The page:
Missouri political leaders are reacting to the vote in a House Committee to defeat a proposed constitutional amendment regarding same-sex marriage objectors.
The proposal would have asked Missouri voters whether the state Constitution should bar penalties or lawsuits against business owners and religious organizations who decline to offer services in same-sex weddings.
In a statement, the sponsor of that resolution, Senator Bob Onder (R-Lake Saint Louis), said, “I am deeply disappointed that Missourians will not have the opportunity to vote on protecting religious freedom. Seven weeks ago, the Missouri Senate stood strong through the longest filibuster in state history and voted 23-7 to advance SJR 39. Today, House members caved to pressure from special interests and killed the religious freedom amendment. It is wrong that Missouri voters will be denied a voice in the decision making process.”
The measure would be handled in the House by Representative Paul Curtman (R-Union). He wrote, “Protecting the religious liberty of our people is a fundamental characteristic of our identity as Americans. Although today’s vote is a setback, the principles of personal freedom and true tolerance are ideas that have traditionally allowed our economy and society to prosper and I’m confident that the people of Missouri will continue to expect our government to protect these principles for generations to come. I’m thankful to Speaker Richardson and Representative Haahr for accommodating me and working with me in my effort to acquire support for this bill. Their statesmanship was unprecedented and I am truly grateful to them both.”
Three Republicans voted with Democrats in opposition to the resolution, and in a 6-6 vote it failed. One of those Repubilcans is Representative Caleb Rowden (R-Columbia). In a statement he said,
““I have spent most of my adult life in ministry; first as a full time Christian recording artist and second as the Worship Pastor at my church in Columbia. I disagreed with the bill as written and voted no. I did not believe SJR 39 was the right way to move our state forward at a time when the people of Missouri are looking for leadership on how to fix our roads, grow our economy, and keep our families safe.”
Representative Elijah Haahr (R-Springfield) chairs that committee, the House Committee on Emerging Issues, which took testimony for four hours on the issue two weeks ago and saw some members stay after the hearing formally adjourned to hear additional speakers.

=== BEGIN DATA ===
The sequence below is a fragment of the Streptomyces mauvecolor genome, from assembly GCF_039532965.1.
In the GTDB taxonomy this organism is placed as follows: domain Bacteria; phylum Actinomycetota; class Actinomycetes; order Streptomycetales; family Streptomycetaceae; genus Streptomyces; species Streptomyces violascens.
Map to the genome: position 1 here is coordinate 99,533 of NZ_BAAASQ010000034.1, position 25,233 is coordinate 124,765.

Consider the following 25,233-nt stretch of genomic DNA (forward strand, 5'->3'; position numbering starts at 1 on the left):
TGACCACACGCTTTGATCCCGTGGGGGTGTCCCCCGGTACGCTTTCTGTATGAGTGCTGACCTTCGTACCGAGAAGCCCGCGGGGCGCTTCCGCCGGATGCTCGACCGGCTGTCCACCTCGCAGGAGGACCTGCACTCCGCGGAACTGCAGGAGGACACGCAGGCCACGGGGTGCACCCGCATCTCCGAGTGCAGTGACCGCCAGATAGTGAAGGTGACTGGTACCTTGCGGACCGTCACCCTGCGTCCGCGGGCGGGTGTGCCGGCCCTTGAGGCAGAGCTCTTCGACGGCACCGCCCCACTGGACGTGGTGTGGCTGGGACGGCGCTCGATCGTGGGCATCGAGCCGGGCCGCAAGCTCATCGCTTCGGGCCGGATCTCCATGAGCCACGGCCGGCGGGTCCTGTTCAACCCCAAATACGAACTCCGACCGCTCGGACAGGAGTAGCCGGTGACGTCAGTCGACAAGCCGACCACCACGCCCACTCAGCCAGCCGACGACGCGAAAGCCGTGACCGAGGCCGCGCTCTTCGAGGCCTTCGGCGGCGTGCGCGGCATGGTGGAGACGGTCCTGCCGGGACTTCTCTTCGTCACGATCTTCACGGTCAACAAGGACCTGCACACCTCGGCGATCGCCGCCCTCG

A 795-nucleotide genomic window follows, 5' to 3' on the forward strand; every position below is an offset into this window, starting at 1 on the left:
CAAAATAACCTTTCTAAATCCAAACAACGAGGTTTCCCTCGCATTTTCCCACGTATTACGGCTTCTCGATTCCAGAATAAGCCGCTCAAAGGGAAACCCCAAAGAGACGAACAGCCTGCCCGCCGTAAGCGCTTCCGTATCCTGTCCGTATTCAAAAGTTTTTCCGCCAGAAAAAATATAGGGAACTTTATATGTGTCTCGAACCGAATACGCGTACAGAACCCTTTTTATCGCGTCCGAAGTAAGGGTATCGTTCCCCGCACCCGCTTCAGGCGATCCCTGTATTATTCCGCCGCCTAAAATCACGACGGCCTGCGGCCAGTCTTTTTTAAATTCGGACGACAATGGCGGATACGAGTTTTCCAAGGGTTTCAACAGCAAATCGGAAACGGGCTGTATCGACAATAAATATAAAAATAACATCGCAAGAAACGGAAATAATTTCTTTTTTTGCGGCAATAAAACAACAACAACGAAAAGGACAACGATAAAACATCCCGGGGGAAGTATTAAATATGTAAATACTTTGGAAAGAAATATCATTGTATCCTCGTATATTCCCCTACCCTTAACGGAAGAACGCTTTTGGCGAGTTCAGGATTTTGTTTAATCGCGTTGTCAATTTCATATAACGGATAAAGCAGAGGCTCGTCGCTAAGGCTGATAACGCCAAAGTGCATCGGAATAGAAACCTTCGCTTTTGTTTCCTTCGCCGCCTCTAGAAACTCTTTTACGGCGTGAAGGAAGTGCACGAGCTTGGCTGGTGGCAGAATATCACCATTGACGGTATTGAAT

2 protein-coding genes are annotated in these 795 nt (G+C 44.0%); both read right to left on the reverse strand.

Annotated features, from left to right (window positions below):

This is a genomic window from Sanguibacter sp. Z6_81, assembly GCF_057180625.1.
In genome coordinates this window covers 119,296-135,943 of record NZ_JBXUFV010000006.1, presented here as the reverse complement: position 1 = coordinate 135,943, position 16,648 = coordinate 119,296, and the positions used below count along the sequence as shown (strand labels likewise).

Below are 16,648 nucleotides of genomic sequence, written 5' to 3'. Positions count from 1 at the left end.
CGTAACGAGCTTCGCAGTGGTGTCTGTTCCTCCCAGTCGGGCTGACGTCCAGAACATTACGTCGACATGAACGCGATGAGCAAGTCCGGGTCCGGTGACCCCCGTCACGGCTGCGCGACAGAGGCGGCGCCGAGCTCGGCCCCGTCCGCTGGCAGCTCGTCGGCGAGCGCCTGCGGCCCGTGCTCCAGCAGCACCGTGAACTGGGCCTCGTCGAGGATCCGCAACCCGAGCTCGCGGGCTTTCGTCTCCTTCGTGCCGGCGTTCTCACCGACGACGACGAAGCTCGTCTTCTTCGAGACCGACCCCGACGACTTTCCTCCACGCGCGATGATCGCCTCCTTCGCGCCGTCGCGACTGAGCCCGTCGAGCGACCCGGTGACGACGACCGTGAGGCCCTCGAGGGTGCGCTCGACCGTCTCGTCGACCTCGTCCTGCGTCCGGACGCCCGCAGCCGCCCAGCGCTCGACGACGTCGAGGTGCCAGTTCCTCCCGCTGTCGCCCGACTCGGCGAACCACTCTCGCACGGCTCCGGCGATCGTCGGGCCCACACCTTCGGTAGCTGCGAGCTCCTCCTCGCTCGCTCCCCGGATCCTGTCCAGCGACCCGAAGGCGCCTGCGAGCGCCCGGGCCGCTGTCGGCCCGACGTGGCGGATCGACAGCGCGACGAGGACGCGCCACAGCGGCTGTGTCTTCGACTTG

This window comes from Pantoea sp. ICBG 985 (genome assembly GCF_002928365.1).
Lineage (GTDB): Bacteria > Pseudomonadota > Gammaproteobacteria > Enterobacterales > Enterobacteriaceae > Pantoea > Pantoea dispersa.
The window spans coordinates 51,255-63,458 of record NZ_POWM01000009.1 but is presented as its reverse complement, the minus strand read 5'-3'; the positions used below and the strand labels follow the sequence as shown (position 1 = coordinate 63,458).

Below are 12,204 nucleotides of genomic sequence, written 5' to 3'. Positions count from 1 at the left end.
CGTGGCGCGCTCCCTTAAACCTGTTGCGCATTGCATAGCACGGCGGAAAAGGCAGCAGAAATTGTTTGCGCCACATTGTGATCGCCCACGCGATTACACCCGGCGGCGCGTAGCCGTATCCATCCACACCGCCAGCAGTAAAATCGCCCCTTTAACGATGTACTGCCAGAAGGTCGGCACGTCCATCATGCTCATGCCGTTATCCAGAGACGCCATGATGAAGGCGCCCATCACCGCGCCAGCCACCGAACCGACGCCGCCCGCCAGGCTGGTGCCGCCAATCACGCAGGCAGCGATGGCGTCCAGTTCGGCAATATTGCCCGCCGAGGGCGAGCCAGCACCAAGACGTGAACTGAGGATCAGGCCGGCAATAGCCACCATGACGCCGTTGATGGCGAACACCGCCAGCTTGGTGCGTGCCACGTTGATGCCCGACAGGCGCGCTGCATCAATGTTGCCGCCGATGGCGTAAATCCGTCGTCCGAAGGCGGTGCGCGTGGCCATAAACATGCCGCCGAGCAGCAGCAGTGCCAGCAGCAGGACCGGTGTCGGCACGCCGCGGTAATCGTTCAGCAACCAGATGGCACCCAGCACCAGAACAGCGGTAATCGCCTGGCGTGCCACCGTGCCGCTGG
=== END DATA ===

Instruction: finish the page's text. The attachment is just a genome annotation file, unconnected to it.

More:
Haahr wrote, “From the moment our committee received SJR 39, we made every effort to fairly and fully review the legislation and consider all sides of this important issue. My committee members took hours of testimony, and received hundreds of phone calls, and thousands of e-mails on both sides of this issue. While I personally supported SJR 39 and am disappointed in this result, I thank my members for their time and work. I will continue to personally fight for the protection of religious freedom in our state.”
House Speaker Todd Richardson wrote, “I want to thank the members of the Emerging Issues Committee for taking the time to thoroughly vet, discuss and debate the vitally important issue of religious freedom. As I said from the beginning, our goal was to respect the legislative process by allowing SJR 39 to be carefully deliberated by our members. While I am disappointed by today’s outcome, I understand this is a very difficult issue and I remain committed to fighting for the religious freedoms of all Missourians. I am confident this caucus will continue to pursue policy solutions to ensure these freedoms are protected.”
House Minority Leader Jake Hummel (D-St. Louis) in reacting to the vote, said, “The House Emerging Issues Committee is to be commended for declining to advance Senate Joint Resolution 39. I know this was difficult decision for many committee members and that pressure was intense from all sides.
“The ultimate issue here is whether our state constitution protects all Missourians or grants special rights to some to detriment of others. In the years to come, I am confident today’s action will be remembered as being on the right side of history.”
Senate Democrats led a record filibuster against the resolution before Republicans forced a vote on it. Senate Democrat Leader Joe Keaveny (D-St. Louis) wrote, “Protection of one’s religious beliefs is a worthy discussion, but this bill was written with malice targeting one group. I am truly thankful that cooler heads prevailed among the supermajority.”
Governor Jay Nixon (D) called the vote today an, “important moment. Today’s action – to reject discrimination – will stand as an enduring example of goodness and of growing beyond past prejudices, while protecting people’s right to practice their faith. I thank everyone who was involved in this effort to protect the rights of all Missourians and stop this discriminatory measure.”